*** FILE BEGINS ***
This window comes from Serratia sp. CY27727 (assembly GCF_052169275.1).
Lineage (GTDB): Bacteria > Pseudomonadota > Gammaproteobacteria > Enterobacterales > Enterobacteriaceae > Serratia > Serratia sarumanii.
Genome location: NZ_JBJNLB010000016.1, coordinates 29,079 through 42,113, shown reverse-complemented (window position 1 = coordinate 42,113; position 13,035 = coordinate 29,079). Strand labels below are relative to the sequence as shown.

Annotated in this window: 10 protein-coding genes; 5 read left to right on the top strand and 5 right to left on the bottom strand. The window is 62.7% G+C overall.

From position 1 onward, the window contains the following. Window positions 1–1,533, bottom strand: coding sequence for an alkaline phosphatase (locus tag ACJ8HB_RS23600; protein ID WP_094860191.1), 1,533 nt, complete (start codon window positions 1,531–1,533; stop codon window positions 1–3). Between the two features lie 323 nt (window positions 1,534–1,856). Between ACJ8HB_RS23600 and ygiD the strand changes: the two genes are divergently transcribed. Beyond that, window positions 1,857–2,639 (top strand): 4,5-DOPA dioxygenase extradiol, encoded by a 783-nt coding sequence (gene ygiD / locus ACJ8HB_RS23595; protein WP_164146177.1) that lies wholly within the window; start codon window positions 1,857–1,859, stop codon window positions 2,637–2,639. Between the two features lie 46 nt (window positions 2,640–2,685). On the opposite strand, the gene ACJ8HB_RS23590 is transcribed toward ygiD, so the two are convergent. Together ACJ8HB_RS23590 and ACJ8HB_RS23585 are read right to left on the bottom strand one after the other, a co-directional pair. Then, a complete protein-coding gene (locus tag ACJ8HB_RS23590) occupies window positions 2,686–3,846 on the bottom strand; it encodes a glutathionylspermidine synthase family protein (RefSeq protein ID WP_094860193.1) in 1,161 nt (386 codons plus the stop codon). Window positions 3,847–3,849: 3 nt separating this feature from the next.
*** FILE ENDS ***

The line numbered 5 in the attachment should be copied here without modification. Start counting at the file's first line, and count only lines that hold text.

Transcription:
From position 1 onward, the window contains the following. Window positions 1–1,533, bottom strand: coding sequence for an alkaline phosphatase (locus tag ACJ8HB_RS23600; protein ID WP_094860191.1), 1,533 nt, complete (start codon window positions 1,531–1,533; stop codon window positions 1–3). Between the two features lie 323 nt (window positions 1,534–1,856). Between ACJ8HB_RS23600 and ygiD the strand changes: the two genes are divergently transcribed. Beyond that, window positions 1,857–2,639 (top strand): 4,5-DOPA dioxygenase extradiol, encoded by a 783-nt coding sequence (gene ygiD / locus ACJ8HB_RS23595; protein WP_164146177.1) that lies wholly within the window; start codon window positions 1,857–1,859, stop codon window positions 2,637–2,639. Between the two features lie 46 nt (window positions 2,640–2,685). On the opposite strand, the gene ACJ8HB_RS23590 is transcribed toward ygiD, so the two are convergent. Together ACJ8HB_RS23590 and ACJ8HB_RS23585 are read right to left on the bottom strand one after the other, a co-directional pair. Then, a complete protein-coding gene (locus tag ACJ8HB_RS23590) occupies window positions 2,686–3,846 on the bottom strand; it encodes a glutathionylspermidine synthase family protein (RefSeq protein ID WP_094860193.1) in 1,161 nt (386 codons plus the stop codon). Window positions 3,847–3,849: 3 nt separating this feature from the next.